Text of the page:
By Ana Nicolaci da Costa and Charlotte Greenfield
WELLINGTON (Reuters) - The small New Zealand party holding the balance of power after inconclusive elections will announce on Thursday which party it will back in government, ending weeks of political limbo that have hurt the currency and business sentiment.
New Zealand First has said it will make an announcement on the government formation in the afternoon, nearly a month after an inconclusive election result left both National and Labour courting the nationalist party to form a governing coalition.
The decision will also shed light on the economic direction of the country given that the major parties differ on policies regarding immigration and trade - sources of New Zealand's robust economic growth in recent years.
"We've had a period of intensive negotiation and I'm satisfied that the agreement that we've reached with NZ First, would be able to form the basis of a strong and cohesive government," Prime Minister Bill English, who also heads the ruling National Party, told reporters in Wellington.
The New Zealand dollar, which has fallen around 2.5 percent against the U.S. dollar since the vote, was little changed, up 0.08 percent at $0.7160 before the announcement.
Before the election, the currency tended to strengthen when National, which has been in power for nearly a decade, rose in opinion polls and fall when Labour gained ground.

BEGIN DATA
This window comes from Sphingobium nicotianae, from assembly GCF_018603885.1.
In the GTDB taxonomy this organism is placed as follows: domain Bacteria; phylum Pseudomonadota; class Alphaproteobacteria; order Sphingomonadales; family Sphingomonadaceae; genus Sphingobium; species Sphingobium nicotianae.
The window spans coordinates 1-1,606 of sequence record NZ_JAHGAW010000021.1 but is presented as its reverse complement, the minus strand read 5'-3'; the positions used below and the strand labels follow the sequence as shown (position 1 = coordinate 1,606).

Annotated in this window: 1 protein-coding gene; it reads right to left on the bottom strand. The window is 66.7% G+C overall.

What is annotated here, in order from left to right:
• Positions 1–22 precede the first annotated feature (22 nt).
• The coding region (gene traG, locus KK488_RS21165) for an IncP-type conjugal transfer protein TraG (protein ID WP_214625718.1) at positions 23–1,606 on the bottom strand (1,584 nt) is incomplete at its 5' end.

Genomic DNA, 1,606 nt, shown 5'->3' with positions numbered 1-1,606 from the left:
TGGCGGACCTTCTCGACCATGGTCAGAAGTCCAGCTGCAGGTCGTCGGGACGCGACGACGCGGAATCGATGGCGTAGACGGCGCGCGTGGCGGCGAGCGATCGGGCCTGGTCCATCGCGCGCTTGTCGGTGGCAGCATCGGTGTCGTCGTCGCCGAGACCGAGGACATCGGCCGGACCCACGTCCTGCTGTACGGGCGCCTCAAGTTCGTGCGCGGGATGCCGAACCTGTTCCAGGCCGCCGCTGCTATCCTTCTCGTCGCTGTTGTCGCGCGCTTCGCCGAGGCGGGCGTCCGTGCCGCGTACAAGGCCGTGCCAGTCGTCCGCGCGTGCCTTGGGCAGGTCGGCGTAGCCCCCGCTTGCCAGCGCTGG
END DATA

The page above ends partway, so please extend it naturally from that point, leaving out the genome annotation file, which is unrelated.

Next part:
"Taking that into today's result should mean that the Kiwi will go up on National and down on Labour," Westpac analyst Imre Speizer said, referring to the local dollar.
"It's not necessarily that the market is taking a view that Labour will be economy unfriendly ... It's more that you just don't know what exactly you will get in terms of the policy that is executed."
NZ First has more in common with Labour on the policy front, as both want to rein in immigrants and foreign ownership, change certain trade deals and adjust the central bank's mandate.
But some analysts say a two-way coalition with National would be more straightforward than a three-way coalition with Labour and the Greens. Labour needs the seats of both the Greens and New Zealand First to reach a majority in parliament.
(Reporting by Ana Nicolaci da Costa and Charlotte Greenfield; Editing by Stephen Coates)